There should be someone to see that the youth, as they enter the office to learn trades, have prompt and proper attention. A man should be employed for this work who is apt to teach, patient, kind, and discerning. If one man is not sufficient for this work, let others be employed. If it is done faithfully it will save to the office the wages of three men. These youth are forming habits that will affect their entire experience. They are, as it were, in a school; and if they are left to pick up their knowledge as best they can, marked defects will be seen all through their future work. The basis of thoroughness, honesty, and integrity must be laid in youth. The formation of correct habits in youth is of the utmost importance. If instead of being trained to obedience to rules and regulations, and to habits of punctuality, thoroughness, neatness, order, and economy, they are allowed to form loose, lax habits, they will be liable to retain these bad habits all though life. They may have talent to make a success in their business, and they should be taught the importance of making a right use of their powers. They should also be taught to be economical, to gather up the fragments that nothing be lost.

Men in responsible positions should undertake no more than they can do thoroughly, promptly, and well; for if they would have those under their care form right habits they must set a right example. A great responsibility rests upon these leading men as to the mould of character that by their principles and their manner of working they are giving to the youth. They should consider that, by the instruction they are giving, both in regard to their work and in the way of religious education, they are helping these youth to form character. Progress is the watchword. The youth should be taught to aim at perfection in whatever branch of labour they undertake. If there are persons at the head of any of the rooms who are not thorough, who are not economists, who are not diligent in the use of their time and careful of their influence, they mould others in


the same way. If these do not change after being admonished, they should be removed and more competent persons secured, even if it is necessary to try again and again. The workers ought to be far more efficient and faithful than they are at the present time.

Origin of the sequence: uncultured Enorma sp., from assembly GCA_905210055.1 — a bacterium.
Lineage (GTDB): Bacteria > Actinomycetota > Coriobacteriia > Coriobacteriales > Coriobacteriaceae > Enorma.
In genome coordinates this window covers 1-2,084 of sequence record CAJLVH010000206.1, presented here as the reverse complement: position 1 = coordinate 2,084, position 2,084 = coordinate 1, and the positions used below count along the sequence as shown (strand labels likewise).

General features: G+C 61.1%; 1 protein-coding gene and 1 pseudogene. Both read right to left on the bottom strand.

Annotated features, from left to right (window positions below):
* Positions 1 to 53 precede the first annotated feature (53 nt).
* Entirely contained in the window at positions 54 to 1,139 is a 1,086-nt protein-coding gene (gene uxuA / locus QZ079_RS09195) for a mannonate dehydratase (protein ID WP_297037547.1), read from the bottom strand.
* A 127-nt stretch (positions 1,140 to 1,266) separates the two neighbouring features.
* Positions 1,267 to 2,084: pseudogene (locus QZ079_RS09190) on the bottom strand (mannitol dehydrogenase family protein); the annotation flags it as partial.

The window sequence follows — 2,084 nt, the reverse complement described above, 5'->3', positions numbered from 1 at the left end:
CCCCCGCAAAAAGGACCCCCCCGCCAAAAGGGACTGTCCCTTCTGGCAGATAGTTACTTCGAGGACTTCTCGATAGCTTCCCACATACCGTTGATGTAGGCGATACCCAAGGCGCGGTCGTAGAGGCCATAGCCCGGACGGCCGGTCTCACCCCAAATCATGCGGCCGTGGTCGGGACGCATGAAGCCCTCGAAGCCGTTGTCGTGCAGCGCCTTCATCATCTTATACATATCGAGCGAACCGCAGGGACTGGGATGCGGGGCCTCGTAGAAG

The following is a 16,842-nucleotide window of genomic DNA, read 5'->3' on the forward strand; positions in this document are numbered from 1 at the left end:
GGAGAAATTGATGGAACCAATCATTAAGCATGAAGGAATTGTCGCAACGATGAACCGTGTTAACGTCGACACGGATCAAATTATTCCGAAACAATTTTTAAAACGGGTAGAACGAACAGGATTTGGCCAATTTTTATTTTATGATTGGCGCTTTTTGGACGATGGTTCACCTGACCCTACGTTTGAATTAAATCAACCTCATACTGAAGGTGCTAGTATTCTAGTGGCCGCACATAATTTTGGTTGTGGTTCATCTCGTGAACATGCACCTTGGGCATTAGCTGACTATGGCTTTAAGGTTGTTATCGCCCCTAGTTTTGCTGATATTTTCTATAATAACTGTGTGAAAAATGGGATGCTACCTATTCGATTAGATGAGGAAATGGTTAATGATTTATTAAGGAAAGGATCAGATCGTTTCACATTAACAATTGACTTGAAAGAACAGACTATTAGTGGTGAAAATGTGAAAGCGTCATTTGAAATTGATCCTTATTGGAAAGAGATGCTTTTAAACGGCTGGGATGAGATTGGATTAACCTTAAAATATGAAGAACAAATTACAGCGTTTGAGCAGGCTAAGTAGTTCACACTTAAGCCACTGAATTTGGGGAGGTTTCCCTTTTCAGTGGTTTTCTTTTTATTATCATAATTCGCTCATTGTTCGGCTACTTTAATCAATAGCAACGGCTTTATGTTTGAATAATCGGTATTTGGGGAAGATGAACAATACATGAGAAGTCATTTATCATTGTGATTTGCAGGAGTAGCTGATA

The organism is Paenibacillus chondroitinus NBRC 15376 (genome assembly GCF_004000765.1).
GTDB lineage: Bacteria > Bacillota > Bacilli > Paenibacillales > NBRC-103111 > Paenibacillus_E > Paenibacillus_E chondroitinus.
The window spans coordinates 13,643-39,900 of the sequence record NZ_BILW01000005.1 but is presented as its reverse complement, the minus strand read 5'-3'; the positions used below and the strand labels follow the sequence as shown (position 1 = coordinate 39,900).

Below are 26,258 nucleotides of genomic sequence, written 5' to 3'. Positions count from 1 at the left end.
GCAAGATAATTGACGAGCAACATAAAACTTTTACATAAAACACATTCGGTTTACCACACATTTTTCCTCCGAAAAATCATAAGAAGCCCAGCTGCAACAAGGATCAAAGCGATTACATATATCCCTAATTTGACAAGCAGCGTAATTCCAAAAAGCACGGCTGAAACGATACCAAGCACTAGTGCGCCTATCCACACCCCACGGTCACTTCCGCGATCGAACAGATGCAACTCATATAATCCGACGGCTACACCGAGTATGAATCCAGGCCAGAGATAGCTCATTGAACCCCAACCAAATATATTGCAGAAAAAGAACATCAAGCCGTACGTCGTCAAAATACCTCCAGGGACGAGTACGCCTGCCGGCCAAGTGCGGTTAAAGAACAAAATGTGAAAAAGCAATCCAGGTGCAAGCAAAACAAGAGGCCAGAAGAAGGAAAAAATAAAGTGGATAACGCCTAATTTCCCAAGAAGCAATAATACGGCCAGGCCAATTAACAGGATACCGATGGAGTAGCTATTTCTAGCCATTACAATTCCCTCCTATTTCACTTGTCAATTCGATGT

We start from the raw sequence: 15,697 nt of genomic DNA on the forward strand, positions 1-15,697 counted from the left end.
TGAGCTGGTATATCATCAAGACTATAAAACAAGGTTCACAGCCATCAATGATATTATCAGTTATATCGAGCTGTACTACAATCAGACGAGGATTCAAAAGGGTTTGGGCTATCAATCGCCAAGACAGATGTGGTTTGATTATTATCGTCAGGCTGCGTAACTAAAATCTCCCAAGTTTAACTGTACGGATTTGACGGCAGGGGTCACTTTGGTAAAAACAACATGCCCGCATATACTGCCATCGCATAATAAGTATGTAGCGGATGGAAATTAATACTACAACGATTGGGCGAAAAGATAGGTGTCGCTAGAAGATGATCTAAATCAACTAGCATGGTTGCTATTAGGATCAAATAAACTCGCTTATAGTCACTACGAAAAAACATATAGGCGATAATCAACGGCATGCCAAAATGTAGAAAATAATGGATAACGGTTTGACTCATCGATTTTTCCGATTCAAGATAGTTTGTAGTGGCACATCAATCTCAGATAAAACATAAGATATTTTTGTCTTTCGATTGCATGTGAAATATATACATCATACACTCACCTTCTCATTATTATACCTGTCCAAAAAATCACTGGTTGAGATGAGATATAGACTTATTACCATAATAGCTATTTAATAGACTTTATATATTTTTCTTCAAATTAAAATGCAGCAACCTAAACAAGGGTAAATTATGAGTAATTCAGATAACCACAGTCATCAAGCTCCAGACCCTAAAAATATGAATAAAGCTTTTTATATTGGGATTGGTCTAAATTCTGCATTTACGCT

The first impressions, the first discipline, of these youthful workers should be of the very highest order, for their characters are being moulded for time and for eternity. Let those who have charge of them remember that they have a great and solemn responsibility. Let them mould the plastic clay before it becomes hardened and insensible to impressions; let them train the sapling ere it becomes a gnarled and tangled oak; let them direct the course of the rivulet ere it becomes a swollen river. If they are left to choose their own boardinghouse and their own companions, some will choose those that are good, and others will choose improper associations. If the religious element is not mingled with their education, they will become easy subjects of temptation, and their characters will be liable to become warped and one-sided. The youth who show respect for sacred and holy things learn these lessons under the home roof, before the world has placed upon the soul its mark,--the image of sin, deceit, and dishonesty. Love to God is learned at the family altar, of the father and mother in very babyhood.

The want of a religious influence is sadly felt in the office; there should be greater devotion, more spirituality, more practical religion. Missionary work done here by God-fearing men and women would be attended with the very best results. Brother R's course is not well-pleasing to God. A man in his position should be a man of devotion; he should be among the first in religious matters. His only safety is in maintaining a living connection with God and feeling his dependence upon Him. Without this, he will not do justice to his position, neither will be exert a right influence in the office and over those with whom his business brings him in contact.

I have also seen that there should be a close investigation of the manner of dealing in the office, both with brethren and with unbelievers. Benevolence, purity, truth, and peace are


the fruits that should be seen there. Motives and actions should be closely examined and compared with the law of God; for this law is the only infallible rule by which to regulate the conduct, the only reliable code of honour between man and man.